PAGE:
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Deep Blue and the slots3 March 2011
In 1997 something magical happened. Well, maybe not magical; maybe more like mechanical and scary. For the first time in history, a computing machine -- which went by the name of "Deep Blue" -- defeated a reigning world chess champion, Gary Kasparov, under standard tournament time controls. The computer defeated the world's greatest chess grandmaster by a score of 3.5 to 2.5.
Could the machine actually think the way a human thought? Its creative play might indicate such thinking. But that was not so. Deep Blue derived its power -- known as brute force in chess circles -- by being able to analyze dozens, hundreds, thousands and up to 200 million moves per second based on what pieces had just been played and how those pieces had been played. No human can compute so much so fast.
Despite the amazing power of the machine, Kasparov was still able to defeat it at times. That in itself was amazing. Still, he did not have the wherewithal to overcome the phenomenal edge that Deep Blue had over him because of its brute force. And Kasparov was the world's best at that time. Imagine what Deep Blue would do to you, if you happened to be a chess player?
Creating machines that can surpass human capability is perhaps man's greatest achievement. Man can't fly, but he can create machines that do fly. Man can't run 25 miles per hour, but he can create race cars that travel more than 10 times faster and rockets that can leave Earth's atmosphere and travel in space. Our brains can create things that we as humans cannot overcome either physically or mentally; we can even create machines that have a "thinking" capacity far greater than our own.
While civilization depends on machines to survive, we create those machines. Still, we often create those machines in ways that allows them to have power over us.
In casino gambling terms, slot machines have been created to defeat us, just as Deep Blue defeated Kasparov. Playing against machines that have been specifically created to defeat humans is a losing contest in the long run. Why would we think otherwise?
Unless the machines have moments when the human can snap up a temporary mathematical edge, such moments as I reveal in my new book Slots Conquest: How to Beat the Slot Machines!, the long-range expectation for almost all slot players is absolute defeat at the "hands" of the machines. The math favors the casinos in the long-term play of slots as brute force favored Deep Blue in a chess contest.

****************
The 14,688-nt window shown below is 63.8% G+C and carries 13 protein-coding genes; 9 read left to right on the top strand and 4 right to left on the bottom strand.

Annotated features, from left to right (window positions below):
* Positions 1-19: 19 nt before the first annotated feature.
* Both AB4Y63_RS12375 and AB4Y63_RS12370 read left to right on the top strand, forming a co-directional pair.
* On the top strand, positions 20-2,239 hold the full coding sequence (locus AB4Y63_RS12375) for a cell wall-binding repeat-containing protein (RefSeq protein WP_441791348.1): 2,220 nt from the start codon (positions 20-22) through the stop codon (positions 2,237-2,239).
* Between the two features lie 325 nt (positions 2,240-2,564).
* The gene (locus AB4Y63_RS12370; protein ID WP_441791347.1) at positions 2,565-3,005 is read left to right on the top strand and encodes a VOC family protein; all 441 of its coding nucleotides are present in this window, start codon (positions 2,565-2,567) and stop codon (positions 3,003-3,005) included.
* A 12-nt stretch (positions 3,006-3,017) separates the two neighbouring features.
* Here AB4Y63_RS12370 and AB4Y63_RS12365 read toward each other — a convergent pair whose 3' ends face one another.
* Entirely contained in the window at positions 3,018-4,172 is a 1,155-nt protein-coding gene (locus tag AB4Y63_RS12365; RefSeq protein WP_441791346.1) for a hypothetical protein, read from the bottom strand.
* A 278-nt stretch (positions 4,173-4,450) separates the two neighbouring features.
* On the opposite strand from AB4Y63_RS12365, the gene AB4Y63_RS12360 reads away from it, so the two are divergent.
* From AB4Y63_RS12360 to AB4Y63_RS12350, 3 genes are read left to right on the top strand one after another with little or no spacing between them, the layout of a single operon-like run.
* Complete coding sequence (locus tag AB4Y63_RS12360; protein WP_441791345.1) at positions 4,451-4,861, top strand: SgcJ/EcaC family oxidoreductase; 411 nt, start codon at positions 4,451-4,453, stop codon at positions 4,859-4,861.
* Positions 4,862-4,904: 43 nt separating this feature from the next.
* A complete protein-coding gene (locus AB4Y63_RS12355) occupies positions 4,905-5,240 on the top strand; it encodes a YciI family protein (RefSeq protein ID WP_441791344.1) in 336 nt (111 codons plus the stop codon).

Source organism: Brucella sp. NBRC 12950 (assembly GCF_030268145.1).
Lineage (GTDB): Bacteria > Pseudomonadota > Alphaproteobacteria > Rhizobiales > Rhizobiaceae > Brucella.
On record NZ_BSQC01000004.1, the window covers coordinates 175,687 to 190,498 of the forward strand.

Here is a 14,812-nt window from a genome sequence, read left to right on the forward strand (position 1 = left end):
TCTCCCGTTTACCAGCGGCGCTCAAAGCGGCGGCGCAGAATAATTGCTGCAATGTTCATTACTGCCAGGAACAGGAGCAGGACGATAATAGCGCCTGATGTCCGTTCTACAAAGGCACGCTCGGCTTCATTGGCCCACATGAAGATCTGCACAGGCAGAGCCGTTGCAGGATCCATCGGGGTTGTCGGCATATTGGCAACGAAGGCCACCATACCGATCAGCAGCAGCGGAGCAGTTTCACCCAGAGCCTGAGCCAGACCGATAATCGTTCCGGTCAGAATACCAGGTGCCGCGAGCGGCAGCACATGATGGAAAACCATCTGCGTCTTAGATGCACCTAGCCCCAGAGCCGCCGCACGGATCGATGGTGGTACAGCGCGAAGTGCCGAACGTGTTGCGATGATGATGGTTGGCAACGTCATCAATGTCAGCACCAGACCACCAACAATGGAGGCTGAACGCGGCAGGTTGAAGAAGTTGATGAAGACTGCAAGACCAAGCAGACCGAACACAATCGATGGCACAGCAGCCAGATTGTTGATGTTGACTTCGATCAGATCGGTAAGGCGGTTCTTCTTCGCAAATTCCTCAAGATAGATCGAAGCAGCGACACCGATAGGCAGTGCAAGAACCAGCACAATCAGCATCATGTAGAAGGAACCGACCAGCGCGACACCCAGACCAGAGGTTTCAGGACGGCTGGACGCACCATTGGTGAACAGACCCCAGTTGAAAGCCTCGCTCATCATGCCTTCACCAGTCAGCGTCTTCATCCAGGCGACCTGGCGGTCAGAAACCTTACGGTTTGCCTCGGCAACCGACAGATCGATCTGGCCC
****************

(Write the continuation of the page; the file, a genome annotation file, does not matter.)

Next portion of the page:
Kasparov was understandably dismayed by his defeat and accused the creators of the machine of cheating. Many slot players, stunned by sustained losses, might also think the machines are cheating. In slot parlance, nothing could be further from the truth. The machines are simply designed to keep more money than what they give out.
Like Kasparov's winning matches against Deep Blue, the typical slot player can indeed beat the slot machines on any given night. But those nights will not stretch out for too long, and the future is quite bleak.
Kasparov asked to be allowed to look into the inner workings of Deep Blue to understand its programming, but Deep Blue's creator, IBM, would not allow this. That was understandable. Deep Blue was a machine that went head-to-head with the human chess player. It did not have an automatic edge, although its computational abilities might be considered such. But what if Deep Blue had also been given one free move? Such an edge would be unbeatable.
Slot machines are metaphorically given free moves because nothing the player can do can affect the programming of the machine. Play fast; play slow; jump up and down and sing some songs -- nothing can come between a slot machine and its program. But luckily, the non-creators of slot machines have often gained insight into the actual programming of the machines. Gaining such insight has shown us that some machines at some times can be beaten.
And what if a player only plays those machines at such optimum times? Then that player will have long-term wins. Yes, the casino will make the money the machine is programmed to keep, but the advantage-slot player will make the money during the times when the machine is giving out more than it is taking in. In short, playing advantage machines would be similar to Kasparov only playing Deep Blue during the times that Deep Blue was weak. Sadly, Kasparov never knows at the start of the match when that moment happens for his computer foe.
Now let me bring us all down to earth. Kasparov was a genius, defeated by a computational genius of a machine. Slot players -- that means the you and the me of the casino world -- are usually not geniuses and those machines we play are not geniuses either. They just keep more money than they give out.
But unlike Kasparov, we can know with a fair degree of certainty when advantage-play machines are in a positive mode. And that's the time we should play them.
Of course, Deep Blue did teach us a fundamental principle: If you want to be the master of the universe, then don't make machines that can replace you. Somehow, watching a chess match between a Deep Blue and a Deep Red chess-playing machine just doesn't seem all that exciting.
This article is provided by the Frank Scoblete Network. Melissa A. Kaplan is the network's managing editor. If you would like to use this article on your website, please contact Casino City Press, the exclusive web syndication outlet for the Frank Scoblete Network. To contact Frank, please e-mail him at firstname.lastname@example.org.
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